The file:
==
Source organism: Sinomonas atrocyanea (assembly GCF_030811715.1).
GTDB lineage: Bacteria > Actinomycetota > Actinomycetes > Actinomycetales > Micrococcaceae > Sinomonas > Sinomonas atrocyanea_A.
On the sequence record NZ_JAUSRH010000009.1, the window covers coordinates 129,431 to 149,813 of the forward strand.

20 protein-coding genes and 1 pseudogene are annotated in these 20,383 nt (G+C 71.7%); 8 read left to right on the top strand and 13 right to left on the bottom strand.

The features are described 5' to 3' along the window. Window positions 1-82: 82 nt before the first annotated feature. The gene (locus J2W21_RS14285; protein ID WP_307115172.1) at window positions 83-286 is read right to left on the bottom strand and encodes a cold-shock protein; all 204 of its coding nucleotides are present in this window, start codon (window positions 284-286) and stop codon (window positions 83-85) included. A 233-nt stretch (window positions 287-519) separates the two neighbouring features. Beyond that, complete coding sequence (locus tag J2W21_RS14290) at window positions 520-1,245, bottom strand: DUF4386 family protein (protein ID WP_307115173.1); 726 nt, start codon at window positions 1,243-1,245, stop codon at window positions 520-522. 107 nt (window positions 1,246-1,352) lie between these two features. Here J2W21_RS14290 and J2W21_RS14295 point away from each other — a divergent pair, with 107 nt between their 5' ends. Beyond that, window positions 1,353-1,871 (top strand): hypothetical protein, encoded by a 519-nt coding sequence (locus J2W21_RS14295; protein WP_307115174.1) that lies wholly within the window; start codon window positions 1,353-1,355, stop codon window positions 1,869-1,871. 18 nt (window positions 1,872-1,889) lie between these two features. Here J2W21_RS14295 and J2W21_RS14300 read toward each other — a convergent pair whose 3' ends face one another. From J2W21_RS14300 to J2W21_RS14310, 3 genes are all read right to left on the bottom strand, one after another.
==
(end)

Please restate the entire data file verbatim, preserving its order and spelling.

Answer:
Source organism: Sinomonas atrocyanea (assembly GCF_030811715.1).
GTDB lineage: Bacteria > Actinomycetota > Actinomycetes > Actinomycetales > Micrococcaceae > Sinomonas > Sinomonas atrocyanea_A.
On the sequence record NZ_JAUSRH010000009.1, the window covers coordinates 129,431 to 149,813 of the forward strand.

20 protein-coding genes and 1 pseudogene are annotated in these 20,383 nt (G+C 71.7%); 8 read left to right on the top strand and 13 right to left on the bottom strand.

The features are described 5' to 3' along the window. Window positions 1-82: 82 nt before the first annotated feature. The gene (locus J2W21_RS14285; protein ID WP_307115172.1) at window positions 83-286 is read right to left on the bottom strand and encodes a cold-shock protein; all 204 of its coding nucleotides are present in this window, start codon (window positions 284-286) and stop codon (window positions 83-85) included. A 233-nt stretch (window positions 287-519) separates the two neighbouring features. Beyond that, complete coding sequence (locus tag J2W21_RS14290) at window positions 520-1,245, bottom strand: DUF4386 family protein (protein ID WP_307115173.1); 726 nt, start codon at window positions 1,243-1,245, stop codon at window positions 520-522. 107 nt (window positions 1,246-1,352) lie between these two features. Here J2W21_RS14290 and J2W21_RS14295 point away from each other — a divergent pair, with 107 nt between their 5' ends. Beyond that, window positions 1,353-1,871 (top strand): hypothetical protein, encoded by a 519-nt coding sequence (locus J2W21_RS14295; protein WP_307115174.1) that lies wholly within the window; start codon window positions 1,353-1,355, stop codon window positions 1,869-1,871. 18 nt (window positions 1,872-1,889) lie between these two features. Here J2W21_RS14295 and J2W21_RS14300 read toward each other — a convergent pair whose 3' ends face one another. From J2W21_RS14300 to J2W21_RS14310, 3 genes are all read right to left on the bottom strand, one after another.